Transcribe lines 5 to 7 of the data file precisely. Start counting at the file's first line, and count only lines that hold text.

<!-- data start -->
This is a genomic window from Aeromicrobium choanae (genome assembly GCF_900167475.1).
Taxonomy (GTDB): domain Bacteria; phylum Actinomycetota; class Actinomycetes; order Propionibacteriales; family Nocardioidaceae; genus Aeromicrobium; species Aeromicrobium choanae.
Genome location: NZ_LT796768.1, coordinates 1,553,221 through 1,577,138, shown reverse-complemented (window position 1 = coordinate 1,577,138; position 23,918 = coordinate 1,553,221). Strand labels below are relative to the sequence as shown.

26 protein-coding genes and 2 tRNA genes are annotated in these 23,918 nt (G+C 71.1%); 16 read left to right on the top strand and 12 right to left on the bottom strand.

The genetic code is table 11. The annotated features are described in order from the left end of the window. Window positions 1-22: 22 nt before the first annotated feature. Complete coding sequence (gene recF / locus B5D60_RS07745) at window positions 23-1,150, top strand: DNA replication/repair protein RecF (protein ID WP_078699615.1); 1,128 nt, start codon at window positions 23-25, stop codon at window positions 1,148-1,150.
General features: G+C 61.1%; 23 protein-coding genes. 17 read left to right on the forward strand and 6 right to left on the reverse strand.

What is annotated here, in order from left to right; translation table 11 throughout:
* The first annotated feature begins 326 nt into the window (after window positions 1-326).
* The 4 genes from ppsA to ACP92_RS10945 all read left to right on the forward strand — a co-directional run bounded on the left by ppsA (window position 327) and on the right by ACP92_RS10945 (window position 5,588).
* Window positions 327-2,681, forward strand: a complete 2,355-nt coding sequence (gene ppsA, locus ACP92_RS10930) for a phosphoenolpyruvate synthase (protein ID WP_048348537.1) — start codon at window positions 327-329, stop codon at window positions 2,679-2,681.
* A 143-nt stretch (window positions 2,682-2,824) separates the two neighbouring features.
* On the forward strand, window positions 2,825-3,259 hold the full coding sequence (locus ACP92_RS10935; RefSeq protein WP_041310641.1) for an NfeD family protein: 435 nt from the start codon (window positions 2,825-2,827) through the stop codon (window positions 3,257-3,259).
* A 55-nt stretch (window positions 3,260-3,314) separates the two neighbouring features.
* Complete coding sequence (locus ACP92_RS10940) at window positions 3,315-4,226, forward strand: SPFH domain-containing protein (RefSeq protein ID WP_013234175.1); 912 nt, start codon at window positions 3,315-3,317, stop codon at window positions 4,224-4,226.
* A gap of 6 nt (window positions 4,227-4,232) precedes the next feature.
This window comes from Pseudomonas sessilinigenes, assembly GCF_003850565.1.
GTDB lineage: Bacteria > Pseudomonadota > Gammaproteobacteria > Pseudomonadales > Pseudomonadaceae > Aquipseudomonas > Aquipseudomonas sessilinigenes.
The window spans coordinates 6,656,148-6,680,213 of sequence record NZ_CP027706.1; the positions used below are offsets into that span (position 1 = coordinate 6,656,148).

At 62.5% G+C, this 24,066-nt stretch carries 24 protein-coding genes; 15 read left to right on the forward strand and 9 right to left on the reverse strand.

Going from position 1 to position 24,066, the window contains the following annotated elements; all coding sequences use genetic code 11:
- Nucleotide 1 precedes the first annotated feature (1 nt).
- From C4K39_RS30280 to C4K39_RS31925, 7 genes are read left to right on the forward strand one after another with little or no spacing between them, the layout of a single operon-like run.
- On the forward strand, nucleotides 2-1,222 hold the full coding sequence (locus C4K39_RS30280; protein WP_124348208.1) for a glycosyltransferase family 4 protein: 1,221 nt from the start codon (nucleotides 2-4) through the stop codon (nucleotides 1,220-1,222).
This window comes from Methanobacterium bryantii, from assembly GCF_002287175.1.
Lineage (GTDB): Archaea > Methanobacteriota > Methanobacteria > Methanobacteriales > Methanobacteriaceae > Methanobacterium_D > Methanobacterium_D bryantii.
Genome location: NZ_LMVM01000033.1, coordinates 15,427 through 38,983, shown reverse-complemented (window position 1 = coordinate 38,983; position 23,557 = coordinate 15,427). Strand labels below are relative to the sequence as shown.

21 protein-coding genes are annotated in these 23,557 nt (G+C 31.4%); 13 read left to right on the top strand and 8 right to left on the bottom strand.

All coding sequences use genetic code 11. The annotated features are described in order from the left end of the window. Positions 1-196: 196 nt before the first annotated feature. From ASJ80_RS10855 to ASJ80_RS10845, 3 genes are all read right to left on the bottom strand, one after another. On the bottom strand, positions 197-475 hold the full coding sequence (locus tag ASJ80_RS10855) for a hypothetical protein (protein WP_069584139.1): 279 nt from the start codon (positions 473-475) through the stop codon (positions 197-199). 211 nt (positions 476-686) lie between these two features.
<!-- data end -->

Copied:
The genetic code is table 11. The annotated features are described in order from the left end of the window. Window positions 1-22: 22 nt before the first annotated feature. Complete coding sequence (gene recF / locus B5D60_RS07745) at window positions 23-1,150, top strand: DNA replication/repair protein RecF (protein ID WP_078699615.1); 1,128 nt, start codon at window positions 23-25, stop codon at window positions 1,148-1,150.
General features: G+C 61.1%; 23 protein-coding genes. 17 read left to right on the forward strand and 6 right to left on the reverse strand.

What is annotated here, in order from left to right; translation table 11 throughout: